Recently, an Italian towboat rescued more than 100 migrants and returned them to Libya. As a result, the International Organization for Migration said it could not establish the location of the rescue, which is the key to establishing migrants’ rights. This act has similarly been criticized by several human rights organisations as being inconsistent with human rights standards. Nowadays there’s a growing perception among human rights groups that some EU countries are taking an increasingly hard line in their efforts to cut the number of migrants arriving on their frontiers. It is quite puzzling if these countries are committed to their international obligations.
A central question is: would be it be morally/legally right to return Libyan migrants rescued off the coast of Libya, yet the country remains potentially unsafe?
The situation of the movement of certain migrants to and within Europe since 2015 has been described as a ‘crisis’. The ‘crisis’ designation has been used because of the numbers involved—commonly depicted as the largest movement of people in Europe since the World War II. The question has been how the role of European states in assisting such people should be determined in a fair and equitable manner, in the face of sharp inequities in how things played out in practice.
The protection of migrants is well envisaged in the International Convention on the Protection of the All Migrants Workers and Members of their families, which entered into force in July 2003. Its primary objective is to protect migrant workers and their families, a particularly vulnerable population, from exploitation and the violation of their human rights.
Arguably, migrants can be treated like asylum-seekers in case conditions that triggered to flee are pretty much similar to well-founded reasons for persecution. Under refugee law, non-refoulement principle means refugees shall not be returned to their home countries or to places where they would be at risk of being returned home. The field of international migration law is well established in human rights laws. However, this legal framework encourages migrants to take risky journeys to reach the borders of destination countries. International human rights law then requires these migrants to distill their complex reasons for moving into a claim of non-refoulement in order to obtain permission to remain.
That said, the extension of the non-refoulement obligation to the extraterritorial context, when allied to the policy of engaging in rescues at sea, potentially attenuates the risk people face, and the efforts smugglers have to make.
International human rights law draws migrants with the possibility of lawful status for thowand establish refugee status while at the same time diverting attention from laws that provide inadequate options for migration and stringent border controls that render safe transit an impossibility.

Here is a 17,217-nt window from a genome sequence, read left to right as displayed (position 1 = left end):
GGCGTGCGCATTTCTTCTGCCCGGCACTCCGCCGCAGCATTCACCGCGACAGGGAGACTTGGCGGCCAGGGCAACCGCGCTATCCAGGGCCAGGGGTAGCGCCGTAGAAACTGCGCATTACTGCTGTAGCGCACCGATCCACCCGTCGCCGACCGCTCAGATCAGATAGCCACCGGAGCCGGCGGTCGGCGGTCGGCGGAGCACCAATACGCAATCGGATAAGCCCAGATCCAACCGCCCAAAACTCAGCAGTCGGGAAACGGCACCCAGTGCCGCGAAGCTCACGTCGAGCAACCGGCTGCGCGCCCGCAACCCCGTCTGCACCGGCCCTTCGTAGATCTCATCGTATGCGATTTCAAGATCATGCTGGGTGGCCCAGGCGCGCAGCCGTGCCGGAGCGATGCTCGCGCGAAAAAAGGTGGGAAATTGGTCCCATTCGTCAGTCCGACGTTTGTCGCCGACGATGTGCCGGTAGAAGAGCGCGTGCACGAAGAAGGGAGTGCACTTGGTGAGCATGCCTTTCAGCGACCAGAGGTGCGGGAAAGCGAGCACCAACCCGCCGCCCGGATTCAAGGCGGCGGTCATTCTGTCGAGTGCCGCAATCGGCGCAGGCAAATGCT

Indeed, the principle of non-refoulement, as laid down in the 1951 Convention relating to the Status of Refugees, is the cornerstone of their international legal protection. It prohibits the return of refugees to a risk of persecution. Likewise, Article 3 of the Convention Against Torture (CAT) and Other Cruel, Inhuman or Degrading Treatment or Punishment establishes the principle of non-refoulement. It forbids states parties from expelling, returning or extraditing a person to a state “where there are substantial grounds for believing that he would be in danger of being subjected to torture.” Refugees often flee repressive regimes to escape persecution. Sending people back to a country where they’re highly likely to suffer torture violates the CAT.
The principle of non-refoulement is likewise recognised as a central piece of the European Union’s fundamental rights regime, as reflected in Article 78(1) of the Treaty on the functioning of the EU. Therefore, EU member states ought to reconsider their international obligations as contained in relevant instruments.
In order to adequately address contemporary migration flows, international migration law is in need of substantial reform. This approach must involve not only human rights law but also other other areas of international law relevant to migration such as trade law, law of the sea, and transnational criminal law.
An effort to unify migration law might begin with a temporary regime, meaning a binding treaty with a sunset provision that could shape expectations around and build norms underlying a permanent treaty regime. As a minimum, such a regime should be able to anticipate migration flows and coordinate responses. It must provide migrants with safe passage to destination countries. Both host states and migrants have an interest in creating a functional international legal regime that anticipates and regulates migration flows, preventing exploitation of migrants and putting an end to migration emergencies.
As a matter of principle, non-refoulement plays a mitigating role in times of crisis. Specifically, the principle presents a mitigating role in responding to the dangerous sea crossings by asylum seekers. It indeed illustrates that in the area of disaster risk reduction, states have turned to specific human rights that map on and mitigate particular risks in disaster.
Bearing these observations in mind, and as a human rights advocate, I would opine the ratification of International Migration Convention and other legal instruments concerning migrants by all States.
The writer is a law expert.